Any text can become curriculum. We are currently using the book Revelation by Meraj Mohiuddin as our seerah book this year. We have been doing the seerah yearly since 2009, and each year, we choose a different seerah book. We started off with the Sealed Nectar, which is one of our favorites, and this year we are working through Revelation.
Now you can use my instructor and student study guide to accompany this book (or any seerah book). I’m open to feedback and suggestions! We use simple composition books for our daily narrations, but you can also use main lesson books which are designed for drawing and writing by having blank and lined pages. And if you have a Silhouette Cameo, you can use this cut-file to make a stencil of the Arabian Peninsula. If you don’t have a Silhouette Cameo, you can print off any map of the Arabian Peninsula and past it into your composition book. I’d recommend getting a geographical map over a political map.
You can see my Lesson Plans for our homeschool. We do three ‘Islamic’ subjects daily. Qu’ran for 30 minutes, Seerah for 30-45 minutes and our Islamic grammar lessons with uses the companions of the Prophet as the literature for our lessons for 45-60 minutes. The grammar curriculum is one I wrote for my kids which uses the Companions of the Prophet vol. 1-2 by Abdul Wahid Hamid as the text we read daily. The curriculum is still in the editing phase and isn’t ready to share, but you are welcome to peek at it 🙂
How we do our lessons:
When it comes to the Seerah, I read a passage aloud to my children (currently they are 5, 9, 14 and 18); we may discuss it a bit while I read, but mostly, I read or add commentary as I read. I have decided to skip much of the commentary in the book, but occasionally read it to my kids. I chose not to included it because the kids were getting confused by all the tangents. Next, the kids (my 9 and 14 year old), write narrations in the composition books. My five year old listens and plays in the room with us, but won’t be asked to narrate for years. My 18 year old listens but is not obligated to write a narration. The following day, I ask them the series of questions (I’ve been writing as part of the study guide) from the previous day’s lesson. I sometimes ask for an oral narration to recap were we left off. Then we go into the day’s lesson with the reading and written narration. I ask the kids to draw maps often where relevant and occasionally ask them to fill in charts that were from the book. We read one section a day. Each chapter is made up of many sections, so they are only a few pages or less for each section, making it really easy to read. There isn’t too much information in each section which makes it easy to include the seerah on a daily basis. We do our lessons Monday-Friday. We have always used adult seerah books, though we do own some children’s versions as well. The children’s version are read leisurely to my young children, but are not incorporated into our curriculum.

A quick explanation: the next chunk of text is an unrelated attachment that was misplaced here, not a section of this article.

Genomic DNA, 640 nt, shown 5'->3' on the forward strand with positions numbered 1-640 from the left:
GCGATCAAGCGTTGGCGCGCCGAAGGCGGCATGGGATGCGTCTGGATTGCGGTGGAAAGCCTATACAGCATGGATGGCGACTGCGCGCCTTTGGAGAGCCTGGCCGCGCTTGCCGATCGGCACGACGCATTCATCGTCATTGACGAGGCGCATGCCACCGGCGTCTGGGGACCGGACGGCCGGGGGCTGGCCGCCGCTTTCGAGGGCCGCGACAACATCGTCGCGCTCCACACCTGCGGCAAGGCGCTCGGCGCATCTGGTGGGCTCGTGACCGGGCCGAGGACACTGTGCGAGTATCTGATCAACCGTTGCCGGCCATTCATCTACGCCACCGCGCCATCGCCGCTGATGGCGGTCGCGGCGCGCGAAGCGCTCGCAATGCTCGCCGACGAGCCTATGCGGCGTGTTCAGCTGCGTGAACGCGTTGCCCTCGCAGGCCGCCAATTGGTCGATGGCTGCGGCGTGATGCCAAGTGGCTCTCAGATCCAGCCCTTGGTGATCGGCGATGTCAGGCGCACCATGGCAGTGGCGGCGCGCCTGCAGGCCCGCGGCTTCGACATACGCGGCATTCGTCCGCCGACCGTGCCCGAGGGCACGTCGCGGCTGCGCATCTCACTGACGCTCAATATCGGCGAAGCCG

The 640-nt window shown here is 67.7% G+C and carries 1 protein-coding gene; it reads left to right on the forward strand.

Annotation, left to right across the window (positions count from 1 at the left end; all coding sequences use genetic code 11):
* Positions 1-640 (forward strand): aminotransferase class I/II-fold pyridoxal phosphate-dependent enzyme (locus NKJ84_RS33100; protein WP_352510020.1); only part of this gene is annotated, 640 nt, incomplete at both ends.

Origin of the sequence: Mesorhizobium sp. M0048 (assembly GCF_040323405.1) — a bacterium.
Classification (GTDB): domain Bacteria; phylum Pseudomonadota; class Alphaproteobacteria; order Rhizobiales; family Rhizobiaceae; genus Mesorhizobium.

Do you do the seerah as part of your homeschool or home life? Let me know how you do it.